The Microsoft Adaptive Controller is packed with accessibility features including an enlarged D-Pad, two large reprogrammable buttons and a huge array of inputs at the back for third-party controllers which will cater to a range of different mobility issues. These could include the Quadstick - a mouth-operated joystick that can be operated by blowing air into it or sipping air from it.
Despite there being millions of gamers around the world with disabilities, the solutions for actually playing games have often been expensive and complicated.
For many a gaming setup that supports their needs can cost thousands of pounds and require specialist help from either charities or companies that can make bespoke controllers.
Microsoft believes it has a competitively priced alternative with the Adaptive Controller as it costs £74.99. It will be available alongside a whole range of approved third-party accessories that Microsoft will also sell on its store.
The controller has been designed to support a dizzying array of controlling inputs and it’ll work both with the Xbox One and with Windows PCs without any setup or fiddling around in the settings menu.
The Adaptive Controller actually started life as a passion project by a group of employees who had been inspired after seeing how the Engaged Warfighter charity in the US was helping injured veterans get into gaming by creating bespoke customisable controllers.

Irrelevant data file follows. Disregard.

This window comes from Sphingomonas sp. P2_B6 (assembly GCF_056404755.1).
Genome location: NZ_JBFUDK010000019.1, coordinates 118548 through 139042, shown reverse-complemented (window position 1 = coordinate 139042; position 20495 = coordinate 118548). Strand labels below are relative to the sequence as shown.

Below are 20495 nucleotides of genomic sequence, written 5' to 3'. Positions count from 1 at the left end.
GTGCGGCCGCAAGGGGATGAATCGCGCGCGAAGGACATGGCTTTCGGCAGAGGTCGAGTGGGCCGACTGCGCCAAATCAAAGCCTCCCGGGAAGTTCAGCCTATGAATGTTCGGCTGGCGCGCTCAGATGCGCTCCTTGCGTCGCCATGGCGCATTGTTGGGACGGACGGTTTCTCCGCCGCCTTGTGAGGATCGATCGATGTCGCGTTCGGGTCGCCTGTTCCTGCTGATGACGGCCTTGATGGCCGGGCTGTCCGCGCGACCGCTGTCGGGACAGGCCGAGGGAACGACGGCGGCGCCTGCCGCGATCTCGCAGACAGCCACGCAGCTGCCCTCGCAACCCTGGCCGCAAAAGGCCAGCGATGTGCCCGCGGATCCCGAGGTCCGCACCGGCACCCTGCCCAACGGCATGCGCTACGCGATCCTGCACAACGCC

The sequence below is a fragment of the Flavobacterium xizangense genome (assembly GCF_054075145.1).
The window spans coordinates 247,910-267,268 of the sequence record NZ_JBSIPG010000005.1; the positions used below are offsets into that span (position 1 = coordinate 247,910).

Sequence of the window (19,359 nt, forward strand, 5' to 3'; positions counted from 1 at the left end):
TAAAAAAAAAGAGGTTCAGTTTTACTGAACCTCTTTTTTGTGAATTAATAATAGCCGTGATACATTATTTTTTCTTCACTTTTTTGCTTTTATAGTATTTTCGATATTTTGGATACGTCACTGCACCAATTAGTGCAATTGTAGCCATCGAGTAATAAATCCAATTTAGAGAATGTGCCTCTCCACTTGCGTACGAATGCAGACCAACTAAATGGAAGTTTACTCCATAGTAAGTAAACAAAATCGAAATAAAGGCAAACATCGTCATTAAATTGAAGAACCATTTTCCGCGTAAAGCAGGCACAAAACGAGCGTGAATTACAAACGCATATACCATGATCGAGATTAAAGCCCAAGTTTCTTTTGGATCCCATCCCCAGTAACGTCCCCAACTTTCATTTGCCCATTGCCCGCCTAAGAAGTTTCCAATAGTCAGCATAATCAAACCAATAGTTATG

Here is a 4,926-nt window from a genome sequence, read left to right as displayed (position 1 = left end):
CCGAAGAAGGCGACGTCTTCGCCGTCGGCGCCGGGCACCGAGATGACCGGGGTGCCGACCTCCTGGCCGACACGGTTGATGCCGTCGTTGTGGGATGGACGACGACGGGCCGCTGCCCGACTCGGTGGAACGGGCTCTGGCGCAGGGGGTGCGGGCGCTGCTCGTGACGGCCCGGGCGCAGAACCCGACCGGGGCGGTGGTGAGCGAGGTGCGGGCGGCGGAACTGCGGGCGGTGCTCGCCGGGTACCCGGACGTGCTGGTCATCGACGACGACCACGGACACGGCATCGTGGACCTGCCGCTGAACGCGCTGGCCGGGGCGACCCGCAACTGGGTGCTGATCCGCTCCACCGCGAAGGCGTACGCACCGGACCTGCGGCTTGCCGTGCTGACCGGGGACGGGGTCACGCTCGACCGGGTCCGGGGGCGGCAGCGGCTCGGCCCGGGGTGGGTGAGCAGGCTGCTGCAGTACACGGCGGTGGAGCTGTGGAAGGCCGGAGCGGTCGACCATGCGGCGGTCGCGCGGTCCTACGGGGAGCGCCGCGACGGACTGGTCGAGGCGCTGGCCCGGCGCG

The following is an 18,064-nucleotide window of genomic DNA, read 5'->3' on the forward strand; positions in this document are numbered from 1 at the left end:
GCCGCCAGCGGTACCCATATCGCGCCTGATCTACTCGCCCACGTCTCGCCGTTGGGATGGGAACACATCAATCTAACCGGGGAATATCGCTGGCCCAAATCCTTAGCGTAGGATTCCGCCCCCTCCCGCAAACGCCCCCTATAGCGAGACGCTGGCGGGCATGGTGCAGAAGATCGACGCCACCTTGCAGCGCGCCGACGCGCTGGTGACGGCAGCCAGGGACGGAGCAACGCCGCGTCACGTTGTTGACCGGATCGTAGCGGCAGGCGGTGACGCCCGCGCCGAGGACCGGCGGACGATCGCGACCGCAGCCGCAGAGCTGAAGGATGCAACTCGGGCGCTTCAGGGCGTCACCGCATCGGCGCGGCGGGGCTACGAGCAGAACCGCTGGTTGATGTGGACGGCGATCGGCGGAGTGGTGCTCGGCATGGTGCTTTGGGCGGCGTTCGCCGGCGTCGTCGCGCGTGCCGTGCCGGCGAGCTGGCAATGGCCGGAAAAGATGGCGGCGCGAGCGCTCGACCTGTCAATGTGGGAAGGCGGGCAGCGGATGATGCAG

Working with the charity’s founder Ken Jones the engineers put together a prototype for Microsoft’s 2015 Ability Summit hackathon.
It won the top prize and the following year a new prototype was created and again entered into the hackathon. By this point the project had started gaining real momentum within the company.
By 2017 it was clear that there was a need for the company to make a physical device with accessibility in mind. The Xbox had already gained a whole host of new accessibility features including the ability to let two players to control one character. Of course as with any company, it still had to make money.
Trying to develop a business case for an accessible product can be very, very challenging, because the scale of the products don’t generally make a positive business case for the investment that has to go in, acknowledges Leo Del Castillo, who was the general manager for Xbox hardware at the time.
Despite the resistance, the team were able to convince Microsoft’s execs that this was a product that needed to be made, regardless of the cost.
The controller will be released globally later this year.